5 reasons to consider a certificate program
In an environment where employers can pick and choose from many well-qualified applicants, job seekers are looking for a competitive edge. Because of today's uncertain job market, even those of us who are currently employed need to demonstrate our value and set ourselves apart from our peers.
That edge might come from completing a certificate program — academic coursework that focuses on specific tasks or aspects of a field. Here are five reasons why a certificate program might be a good option for you:
A certificate can set job hunters apart from the pack.
"In today's down economy, adding a certificate to your resumé can help you better position yourself for a prospective job," notes Brian Lindquist, PhD, associate provost for University of Phoenix.
Many of today's job listings require additional certifications.
While certificate programs are academic in nature, and do not lead to actual industry-specific certification, the coursework can give you the body of knowledge you'll need when preparing to sit for professional certification exams. This includes preparing for licensure as a CPA in your state, earning a professional designation from the Society for Human Resource Management or gaining the Project Management Professional (PMP)® credential. Some certificate programs may also give you the credit hours you need as a prerequisite for those exams — or for recertification.
At the other end of the professional spectrum, certain entry-level information technology certificate programs such as Network+ can provide a foundation of knowledge you'll need to pursue a career, and professional certifications, in IT.
Certificate programs can be stepping stones to career enhancement.
As corporate human resource departments struggle with the challenges of maintaining in-house professional development and training programs, employees are seeking other ways to update their knowledge and skills to stay competitive — and relevant — in their careers.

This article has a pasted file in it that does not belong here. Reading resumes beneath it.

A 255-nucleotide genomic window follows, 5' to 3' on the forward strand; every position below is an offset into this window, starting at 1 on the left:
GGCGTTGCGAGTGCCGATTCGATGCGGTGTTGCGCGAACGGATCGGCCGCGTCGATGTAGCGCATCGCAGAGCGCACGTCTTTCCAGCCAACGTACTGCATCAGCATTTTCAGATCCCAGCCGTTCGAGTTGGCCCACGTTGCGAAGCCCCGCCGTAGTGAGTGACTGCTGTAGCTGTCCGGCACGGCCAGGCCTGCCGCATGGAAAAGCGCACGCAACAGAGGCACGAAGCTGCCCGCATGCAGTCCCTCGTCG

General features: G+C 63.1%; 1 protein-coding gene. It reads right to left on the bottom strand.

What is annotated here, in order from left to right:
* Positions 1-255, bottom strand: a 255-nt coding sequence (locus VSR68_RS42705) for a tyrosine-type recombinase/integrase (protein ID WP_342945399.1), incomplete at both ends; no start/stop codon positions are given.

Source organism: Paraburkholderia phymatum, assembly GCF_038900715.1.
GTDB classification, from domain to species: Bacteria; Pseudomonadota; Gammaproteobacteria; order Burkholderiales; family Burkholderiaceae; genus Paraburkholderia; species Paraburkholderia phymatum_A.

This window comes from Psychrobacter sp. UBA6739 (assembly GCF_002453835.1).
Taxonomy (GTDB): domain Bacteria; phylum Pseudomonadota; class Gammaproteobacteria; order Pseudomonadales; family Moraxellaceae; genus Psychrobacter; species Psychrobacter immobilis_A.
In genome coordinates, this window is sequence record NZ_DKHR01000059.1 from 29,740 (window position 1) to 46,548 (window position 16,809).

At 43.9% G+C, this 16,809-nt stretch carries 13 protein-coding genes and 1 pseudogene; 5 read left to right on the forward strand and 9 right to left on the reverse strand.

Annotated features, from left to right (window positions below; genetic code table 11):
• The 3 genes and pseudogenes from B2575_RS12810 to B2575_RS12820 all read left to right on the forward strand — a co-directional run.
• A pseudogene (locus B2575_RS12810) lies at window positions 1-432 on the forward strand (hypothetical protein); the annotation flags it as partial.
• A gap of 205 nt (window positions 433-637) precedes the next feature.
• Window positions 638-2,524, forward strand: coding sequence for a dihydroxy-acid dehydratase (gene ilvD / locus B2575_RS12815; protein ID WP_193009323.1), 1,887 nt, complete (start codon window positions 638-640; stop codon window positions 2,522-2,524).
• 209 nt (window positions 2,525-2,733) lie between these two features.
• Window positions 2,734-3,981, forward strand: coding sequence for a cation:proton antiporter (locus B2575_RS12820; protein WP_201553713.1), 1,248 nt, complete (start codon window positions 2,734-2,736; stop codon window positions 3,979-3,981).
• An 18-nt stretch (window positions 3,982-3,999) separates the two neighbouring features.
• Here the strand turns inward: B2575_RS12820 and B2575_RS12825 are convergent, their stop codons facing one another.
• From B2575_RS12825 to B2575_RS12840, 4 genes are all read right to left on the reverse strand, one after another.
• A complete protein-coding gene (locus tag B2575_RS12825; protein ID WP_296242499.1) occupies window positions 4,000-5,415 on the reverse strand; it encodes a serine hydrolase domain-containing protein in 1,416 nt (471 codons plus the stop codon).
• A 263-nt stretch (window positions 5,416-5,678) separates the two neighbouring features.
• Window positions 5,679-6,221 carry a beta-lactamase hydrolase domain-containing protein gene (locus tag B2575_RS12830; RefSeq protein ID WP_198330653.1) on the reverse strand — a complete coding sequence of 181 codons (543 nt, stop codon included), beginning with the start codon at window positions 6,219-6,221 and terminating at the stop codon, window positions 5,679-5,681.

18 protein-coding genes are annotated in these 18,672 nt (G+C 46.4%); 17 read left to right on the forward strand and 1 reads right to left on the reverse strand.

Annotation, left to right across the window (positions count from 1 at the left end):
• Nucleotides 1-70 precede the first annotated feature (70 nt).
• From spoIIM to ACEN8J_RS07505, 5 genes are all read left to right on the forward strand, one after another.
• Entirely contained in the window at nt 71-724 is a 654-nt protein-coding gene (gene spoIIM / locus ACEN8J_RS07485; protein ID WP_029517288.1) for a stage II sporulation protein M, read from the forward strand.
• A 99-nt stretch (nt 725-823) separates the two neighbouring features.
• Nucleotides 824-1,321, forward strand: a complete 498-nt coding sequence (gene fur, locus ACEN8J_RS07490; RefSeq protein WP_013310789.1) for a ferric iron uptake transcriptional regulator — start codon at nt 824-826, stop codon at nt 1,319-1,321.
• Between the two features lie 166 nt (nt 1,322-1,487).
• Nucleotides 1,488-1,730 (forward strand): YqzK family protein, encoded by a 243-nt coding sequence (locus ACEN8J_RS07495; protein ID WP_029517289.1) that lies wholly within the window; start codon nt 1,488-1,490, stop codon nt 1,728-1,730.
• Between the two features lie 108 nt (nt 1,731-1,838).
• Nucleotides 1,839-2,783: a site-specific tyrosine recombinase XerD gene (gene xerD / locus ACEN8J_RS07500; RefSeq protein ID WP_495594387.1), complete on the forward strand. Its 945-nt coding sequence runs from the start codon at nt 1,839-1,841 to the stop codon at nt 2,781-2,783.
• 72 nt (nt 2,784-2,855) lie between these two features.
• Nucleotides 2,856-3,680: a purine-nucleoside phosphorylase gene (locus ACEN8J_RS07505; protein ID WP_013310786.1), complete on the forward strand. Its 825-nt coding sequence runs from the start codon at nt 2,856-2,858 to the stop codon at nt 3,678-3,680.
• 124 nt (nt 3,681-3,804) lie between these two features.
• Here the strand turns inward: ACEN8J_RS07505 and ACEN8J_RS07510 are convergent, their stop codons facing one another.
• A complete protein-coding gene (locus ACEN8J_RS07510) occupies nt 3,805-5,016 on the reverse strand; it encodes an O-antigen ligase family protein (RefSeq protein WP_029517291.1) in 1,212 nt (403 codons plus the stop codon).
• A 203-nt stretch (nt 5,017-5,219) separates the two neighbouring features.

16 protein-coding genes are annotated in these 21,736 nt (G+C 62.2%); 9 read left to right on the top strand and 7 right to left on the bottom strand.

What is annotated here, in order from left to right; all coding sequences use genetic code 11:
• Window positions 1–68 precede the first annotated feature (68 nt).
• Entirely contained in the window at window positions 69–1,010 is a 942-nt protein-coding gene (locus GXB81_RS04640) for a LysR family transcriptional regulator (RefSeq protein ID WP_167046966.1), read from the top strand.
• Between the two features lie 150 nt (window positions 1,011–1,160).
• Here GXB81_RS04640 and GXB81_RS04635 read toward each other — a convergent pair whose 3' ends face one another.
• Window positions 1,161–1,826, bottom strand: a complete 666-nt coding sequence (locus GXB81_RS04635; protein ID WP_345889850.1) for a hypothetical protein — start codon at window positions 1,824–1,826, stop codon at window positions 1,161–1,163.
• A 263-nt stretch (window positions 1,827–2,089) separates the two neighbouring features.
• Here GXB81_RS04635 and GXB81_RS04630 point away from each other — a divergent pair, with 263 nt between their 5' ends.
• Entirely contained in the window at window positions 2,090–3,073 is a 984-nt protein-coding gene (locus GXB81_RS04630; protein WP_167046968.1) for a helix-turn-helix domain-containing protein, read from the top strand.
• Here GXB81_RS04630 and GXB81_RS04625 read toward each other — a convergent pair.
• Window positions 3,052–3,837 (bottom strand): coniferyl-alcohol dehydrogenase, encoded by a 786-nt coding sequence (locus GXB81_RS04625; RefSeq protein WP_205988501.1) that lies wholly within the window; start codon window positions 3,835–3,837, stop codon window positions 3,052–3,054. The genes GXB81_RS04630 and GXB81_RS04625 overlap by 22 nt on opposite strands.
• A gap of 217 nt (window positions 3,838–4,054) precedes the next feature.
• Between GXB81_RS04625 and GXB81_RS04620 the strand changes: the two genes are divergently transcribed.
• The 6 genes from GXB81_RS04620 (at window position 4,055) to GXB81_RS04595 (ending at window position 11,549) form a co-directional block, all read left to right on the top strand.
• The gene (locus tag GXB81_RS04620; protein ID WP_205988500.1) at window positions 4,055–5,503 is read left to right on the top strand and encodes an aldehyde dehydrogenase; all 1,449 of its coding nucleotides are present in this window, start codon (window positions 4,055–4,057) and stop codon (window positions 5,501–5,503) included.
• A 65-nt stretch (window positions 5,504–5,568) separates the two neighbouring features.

"Many people today find themselves with outdated knowledge or skills at the midpoint of their careers," Lindquist says. "Certificate programs can serve as a 'mini degree program,' offering highly focused, academically challenging coursework that students can take out into the real world right away."
Certain careers require continuing education.
Even if there's a shortage of in-house training opportunities, many professionals are nonetheless required to meet additional industry-related education standards. Accountants, counselors, teachers and nurses are among the professions in which lifelong learning is required. Certificate programs may be a great option to give you the needed credit hours while significantly updating your skills.
A certificate program can be a test drive for a future degree program.
You might want to consider enrolling in a certificate program as a trial run for pursuing that bachelor's or master's degree program you've been thinking about. Many for-credit certificate programs are eligible for financial aid. Plus, depending on the receiving institution, the credits earned may be applied to a degree program in the future.
Project Management Professional is a registered trademark of the Project Management Institute.